I made these this past week after seeing them in this month’s issue of Martha Steward’s Living magazine. Thank goodness for lots of help eating these this week, as they can be dangerously addicting, especially if you’ve run out of Reese’s in your Halloween stash!
I’m embarrassed to say that I’d never even heard of these candies until I moved to the Midwest a few years ago. I lived in Michigan but there were several folks from the Ohio area, where these candies are hugely popular. I’m told that they are traditionally shaped in round balls and then dipped to resemble the nuts from the buckeye tree.
These candies have been adapted from their round shape to look like acorns. The ingredients are simply creamy peanut butter, powdered sugar and butter (for the inside) , high quality chocolate for the outside, and pretzel pieces for “stems”. They are simple enough to make, but be forewarned, the shaping of the nut “base” was somewhat time consuming.
So, if you’re interested – grab your ingredients, put the music on, and take your time…they would look fantastic on the Thanksgiving dessert table.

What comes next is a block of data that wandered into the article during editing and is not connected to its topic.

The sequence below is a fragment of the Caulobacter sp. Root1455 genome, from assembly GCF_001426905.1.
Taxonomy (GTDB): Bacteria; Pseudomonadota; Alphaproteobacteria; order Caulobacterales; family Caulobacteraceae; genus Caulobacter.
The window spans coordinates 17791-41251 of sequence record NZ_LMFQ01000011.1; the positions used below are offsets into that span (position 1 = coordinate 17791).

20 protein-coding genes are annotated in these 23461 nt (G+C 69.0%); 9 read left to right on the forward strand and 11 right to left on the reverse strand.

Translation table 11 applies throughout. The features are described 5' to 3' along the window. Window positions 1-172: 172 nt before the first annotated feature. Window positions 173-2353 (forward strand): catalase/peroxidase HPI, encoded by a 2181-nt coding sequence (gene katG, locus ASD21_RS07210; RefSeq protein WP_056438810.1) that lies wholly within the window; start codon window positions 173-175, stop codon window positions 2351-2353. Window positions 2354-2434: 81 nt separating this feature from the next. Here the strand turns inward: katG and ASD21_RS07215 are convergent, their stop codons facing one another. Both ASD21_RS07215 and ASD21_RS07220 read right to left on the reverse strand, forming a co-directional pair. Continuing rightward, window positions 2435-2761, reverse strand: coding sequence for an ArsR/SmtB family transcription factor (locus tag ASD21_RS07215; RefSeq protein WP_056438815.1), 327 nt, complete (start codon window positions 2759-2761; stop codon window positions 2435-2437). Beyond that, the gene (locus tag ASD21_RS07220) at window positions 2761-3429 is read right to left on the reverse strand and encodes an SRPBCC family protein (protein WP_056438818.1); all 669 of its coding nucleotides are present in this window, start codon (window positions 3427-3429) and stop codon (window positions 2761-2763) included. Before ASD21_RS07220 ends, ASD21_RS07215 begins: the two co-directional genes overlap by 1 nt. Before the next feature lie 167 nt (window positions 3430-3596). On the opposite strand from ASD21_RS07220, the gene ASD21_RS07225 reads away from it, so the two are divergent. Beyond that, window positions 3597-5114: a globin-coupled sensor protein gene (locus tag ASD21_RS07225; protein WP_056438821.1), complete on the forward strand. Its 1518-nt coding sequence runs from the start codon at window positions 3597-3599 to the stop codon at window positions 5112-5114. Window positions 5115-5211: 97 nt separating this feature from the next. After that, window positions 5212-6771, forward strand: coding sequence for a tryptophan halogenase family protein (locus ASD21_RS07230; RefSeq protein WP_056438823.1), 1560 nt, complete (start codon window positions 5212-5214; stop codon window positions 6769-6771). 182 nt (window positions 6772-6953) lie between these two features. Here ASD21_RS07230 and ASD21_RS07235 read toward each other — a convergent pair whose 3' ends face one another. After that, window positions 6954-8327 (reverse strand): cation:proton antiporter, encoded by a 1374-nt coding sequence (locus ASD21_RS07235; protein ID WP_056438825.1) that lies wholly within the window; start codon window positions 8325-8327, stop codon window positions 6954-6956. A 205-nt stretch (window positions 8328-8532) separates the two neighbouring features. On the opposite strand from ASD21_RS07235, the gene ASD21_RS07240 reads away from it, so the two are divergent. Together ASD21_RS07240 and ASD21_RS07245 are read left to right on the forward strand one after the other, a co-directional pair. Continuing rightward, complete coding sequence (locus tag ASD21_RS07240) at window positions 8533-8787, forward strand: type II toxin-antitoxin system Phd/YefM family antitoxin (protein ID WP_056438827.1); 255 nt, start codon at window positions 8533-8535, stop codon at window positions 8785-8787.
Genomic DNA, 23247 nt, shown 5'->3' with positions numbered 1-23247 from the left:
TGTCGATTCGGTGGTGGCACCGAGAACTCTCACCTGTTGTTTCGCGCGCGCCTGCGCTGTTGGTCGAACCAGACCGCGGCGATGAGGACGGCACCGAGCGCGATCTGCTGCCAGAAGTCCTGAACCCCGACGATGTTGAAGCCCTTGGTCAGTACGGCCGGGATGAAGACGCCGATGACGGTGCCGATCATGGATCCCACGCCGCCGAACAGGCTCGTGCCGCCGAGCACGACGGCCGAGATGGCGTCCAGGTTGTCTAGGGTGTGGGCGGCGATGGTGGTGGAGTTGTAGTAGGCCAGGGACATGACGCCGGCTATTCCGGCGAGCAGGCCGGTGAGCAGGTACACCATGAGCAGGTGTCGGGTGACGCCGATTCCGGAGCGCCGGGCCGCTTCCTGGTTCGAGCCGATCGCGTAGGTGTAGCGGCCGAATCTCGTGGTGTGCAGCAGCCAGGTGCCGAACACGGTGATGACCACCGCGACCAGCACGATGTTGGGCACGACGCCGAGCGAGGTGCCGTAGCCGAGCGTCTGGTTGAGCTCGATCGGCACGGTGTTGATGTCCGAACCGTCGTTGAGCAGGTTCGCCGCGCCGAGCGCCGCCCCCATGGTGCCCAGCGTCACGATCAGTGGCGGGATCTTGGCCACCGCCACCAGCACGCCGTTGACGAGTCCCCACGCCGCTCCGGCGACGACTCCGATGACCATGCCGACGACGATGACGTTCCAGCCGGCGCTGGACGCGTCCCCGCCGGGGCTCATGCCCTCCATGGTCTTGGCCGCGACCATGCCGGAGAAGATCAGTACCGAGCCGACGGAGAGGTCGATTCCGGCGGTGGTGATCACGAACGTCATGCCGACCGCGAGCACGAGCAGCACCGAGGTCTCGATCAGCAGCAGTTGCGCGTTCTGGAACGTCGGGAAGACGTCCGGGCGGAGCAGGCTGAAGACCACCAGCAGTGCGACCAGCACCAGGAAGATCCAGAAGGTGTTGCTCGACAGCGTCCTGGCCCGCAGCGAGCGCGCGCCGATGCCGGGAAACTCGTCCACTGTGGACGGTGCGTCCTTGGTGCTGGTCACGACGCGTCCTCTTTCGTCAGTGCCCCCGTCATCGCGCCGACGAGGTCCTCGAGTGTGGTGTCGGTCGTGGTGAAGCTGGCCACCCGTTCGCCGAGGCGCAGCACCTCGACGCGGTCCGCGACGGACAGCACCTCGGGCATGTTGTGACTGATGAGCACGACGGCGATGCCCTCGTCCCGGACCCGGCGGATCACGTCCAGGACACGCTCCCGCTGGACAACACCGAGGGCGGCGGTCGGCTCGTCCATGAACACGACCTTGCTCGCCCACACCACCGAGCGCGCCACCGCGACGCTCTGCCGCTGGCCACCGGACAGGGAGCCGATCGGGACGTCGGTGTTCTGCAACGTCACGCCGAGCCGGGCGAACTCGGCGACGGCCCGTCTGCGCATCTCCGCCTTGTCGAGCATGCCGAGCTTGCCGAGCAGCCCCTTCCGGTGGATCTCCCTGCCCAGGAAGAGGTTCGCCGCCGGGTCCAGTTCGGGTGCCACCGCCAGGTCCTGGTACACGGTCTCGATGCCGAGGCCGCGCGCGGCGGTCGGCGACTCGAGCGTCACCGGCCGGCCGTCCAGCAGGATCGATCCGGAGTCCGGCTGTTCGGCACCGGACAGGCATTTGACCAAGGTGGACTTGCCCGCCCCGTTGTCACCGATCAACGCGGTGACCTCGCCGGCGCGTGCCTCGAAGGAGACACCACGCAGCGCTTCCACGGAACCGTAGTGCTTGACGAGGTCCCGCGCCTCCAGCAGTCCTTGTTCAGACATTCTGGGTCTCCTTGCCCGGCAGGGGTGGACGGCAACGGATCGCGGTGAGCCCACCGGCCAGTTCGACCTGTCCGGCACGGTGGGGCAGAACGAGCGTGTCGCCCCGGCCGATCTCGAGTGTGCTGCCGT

- Creamy peanut butter , ¾ to 1 ¼ cup
- Unsalted butter , ½ cup softened (room temperature)
- Powdered sugar , 2 cups
- Good quality semi-sweet chocolate pieces , 6 ounces
- Pretzel pieces , 36
- Combine peanut butter and butter in bowl.
- Add powdered sugar and stir until smooth
- Refrigerate for about 30 minutes
- Remove mixture from refrigerator and line a baking sheet with wax paper or parchment paper
- Form the mixture into small balls (about 2 teaspoons each) and then form into acorn by flattening top and pointing bottom.
- Place each acorn on the cookie sheet and refrigerate for 30 minutes.
- In the meantime, carefully melt chocolate in a small bowl set over a small pot of boiling water.
- Insert a toothpick into the pointy part of the acorn and dip halfway into the chocolate mixture.
- Remove toothpick and then insert the pretzel pieces on the opposite (ie, flat) end.
- Arrange on the cookie tray and refrigerate for 1 hour.